Scientific organizations are increasingly employing large research consortia in efforts to produce innovative solutions to challenging health problems [Reference Winter, Hall, Vogel and Croyle1]. Many of these consortia involve multi-team systems, i.e., multiple teams working cooperatively to achieve shared superordinate goals [Reference Davison, Hollenbeck, Barnes, Sleesman and Ilgen2]. The relationships among the numerous tasks needed to achieve scientific goals become more challenging to coordinate as consortia grow in size and work complexity [Reference Hall, Vogel and Huang3]. Thus, designing teams and activities to better organize collaborative workflows is vital to enhancing consortium productivity [Reference Crawford and LePine4,Reference Cummings and Kiesler5].
Several existing conceptual models offer insight into the complexities of implementing or evaluating team-based research. Hall et al.’s Four-Phase Model of Transdisciplinary Team-based Research offers guidance to support team processes at each stage of a research initiative, from developing ideas to implementing complex team-based research toward translational applications [Reference Hall, Vogel, Stipelman, Stokols, Morgan and Gehlert6]. Turner et al.’s Multi-Team System Effectiveness Model illuminates the process-level topology of teamwork, taskwork, performance, and value to inform consortia functioning [Reference Turner, Baker, Ali and Thurlow7]. Trochim et al.’s evaluation model for the Transdisciplinary Tobacco Use Research Center Initiative emphasizes quality improvements that are aimed at enhancing collaborative processes [Reference Trochim, Marcus, Mâsse, Moser and Weld8]. Luke et al.’s Translational Science Benefits Model provides evaluators with a framework for assessing the benefits of clinical research beyond bibliometric outcomes of publications, including policy, economic, or public health advancements [Reference Luke, Sarli and Suiter9]. While these models offer insight into the performance of research consortia, fewer conceptual models exist that also inform the design of consortium operations. Considering the substantial financial investments in large research consortia [Reference Vogel, Puricelli Perin, Lu and Taplin10], conceptual models tailored to guiding their design, implementation, and evaluation can strengthen efficiencies to support science with enhanced impact, thus offering a better return on investment.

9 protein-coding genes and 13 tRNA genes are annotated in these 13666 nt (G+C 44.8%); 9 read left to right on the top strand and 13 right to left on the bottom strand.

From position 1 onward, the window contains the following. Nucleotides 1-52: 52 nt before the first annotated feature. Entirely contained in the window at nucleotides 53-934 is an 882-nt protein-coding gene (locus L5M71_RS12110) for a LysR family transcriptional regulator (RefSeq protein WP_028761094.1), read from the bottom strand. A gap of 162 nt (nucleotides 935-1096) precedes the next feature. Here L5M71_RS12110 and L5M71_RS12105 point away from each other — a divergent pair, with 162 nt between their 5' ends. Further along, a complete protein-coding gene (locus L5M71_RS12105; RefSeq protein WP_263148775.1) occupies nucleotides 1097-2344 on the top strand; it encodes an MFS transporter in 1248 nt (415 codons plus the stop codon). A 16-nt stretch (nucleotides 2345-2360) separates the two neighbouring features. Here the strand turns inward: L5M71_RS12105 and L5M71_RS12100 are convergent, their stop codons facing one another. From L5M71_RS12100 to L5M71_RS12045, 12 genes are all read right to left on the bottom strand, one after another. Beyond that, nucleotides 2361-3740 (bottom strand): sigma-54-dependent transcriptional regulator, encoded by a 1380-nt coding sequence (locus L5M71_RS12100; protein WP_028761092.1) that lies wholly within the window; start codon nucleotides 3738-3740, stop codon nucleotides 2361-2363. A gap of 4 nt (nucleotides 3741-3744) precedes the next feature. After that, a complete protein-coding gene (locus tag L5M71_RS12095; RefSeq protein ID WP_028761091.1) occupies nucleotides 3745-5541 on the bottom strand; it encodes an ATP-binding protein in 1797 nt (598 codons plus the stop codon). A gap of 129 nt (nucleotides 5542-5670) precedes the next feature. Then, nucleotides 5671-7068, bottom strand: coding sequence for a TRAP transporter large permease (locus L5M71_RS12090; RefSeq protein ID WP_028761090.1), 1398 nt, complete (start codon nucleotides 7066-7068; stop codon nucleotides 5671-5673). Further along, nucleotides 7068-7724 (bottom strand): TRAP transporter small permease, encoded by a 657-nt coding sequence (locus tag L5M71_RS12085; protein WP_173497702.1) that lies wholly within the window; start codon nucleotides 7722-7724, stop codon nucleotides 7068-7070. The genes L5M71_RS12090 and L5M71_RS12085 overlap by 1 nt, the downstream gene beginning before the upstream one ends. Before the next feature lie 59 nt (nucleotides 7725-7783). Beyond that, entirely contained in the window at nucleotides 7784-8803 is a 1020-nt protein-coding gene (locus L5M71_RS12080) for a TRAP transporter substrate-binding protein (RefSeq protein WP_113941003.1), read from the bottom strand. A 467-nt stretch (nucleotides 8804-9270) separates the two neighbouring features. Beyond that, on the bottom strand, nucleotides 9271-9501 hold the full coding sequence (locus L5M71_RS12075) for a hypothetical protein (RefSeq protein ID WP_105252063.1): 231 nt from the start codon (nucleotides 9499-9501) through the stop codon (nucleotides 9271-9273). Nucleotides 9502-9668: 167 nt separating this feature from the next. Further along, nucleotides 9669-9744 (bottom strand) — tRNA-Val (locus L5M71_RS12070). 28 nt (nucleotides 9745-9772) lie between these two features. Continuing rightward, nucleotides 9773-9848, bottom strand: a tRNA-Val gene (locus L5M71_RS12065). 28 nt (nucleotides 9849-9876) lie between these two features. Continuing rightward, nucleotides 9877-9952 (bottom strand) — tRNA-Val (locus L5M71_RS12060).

The Environmental influences on Child Health Outcomes (ECHO) program is one example of a large-scale, high-investment multi-site research consortium. The mission of ECHO is to enhance the health of children for generations to come. Launched by the National Institutes of Health (NIH) in 2016, the primary scientific goal of ECHO is to answer solution-oriented research questions about how a broad array of early environmental exposures influence common health outcomes throughout childhood and adolescence.
Since its inception, ECHO investigators have developed multi-site collaboration strategies to help promote efficiencies that often challenge large consortia [Reference Mâsse, Moser and Stokols11]. In this article, we share two conceptual models that reflect ECHO’s experiences and key concepts from the Science of Team Science. These models aim to provide funders, practitioners, and evaluators of large research consortia with practical approaches to inform the design, implementation, and evaluation of large translational and transdisciplinary research consortia. Toward helping readers interpret and use these models, Table 1 provides a list of definitions.
Rationale: The ECHO-Wide Cohort and Transdisciplinary Solution-Oriented Research
Efforts to solve complex societal challenges can benefit from large-scale research initiatives that work to shift paradigms, develop innovative technologies, and generate large datasets [Reference Satterlee, Chadwick and Tyson12]. One such complex scientific challenge is to understand how the array of environmental exposures occurring during early human development influence health trajectories from childhood through adolescence. NIH launched the ECHO-wide Cohort – the keystone of ECHO’s observational research studies – to advance knowledge in this area of inquiry. The ECHO-wide Cohort is an omnibus comprising 72 ongoing maternal–child cohort studies, all of which predate ECHO. These cohorts span 158 study sites across 33 US states, Washington, D.C., and Puerto Rico. ECHO also funds cores and centers that provide the consortium with research activity coordination and data support.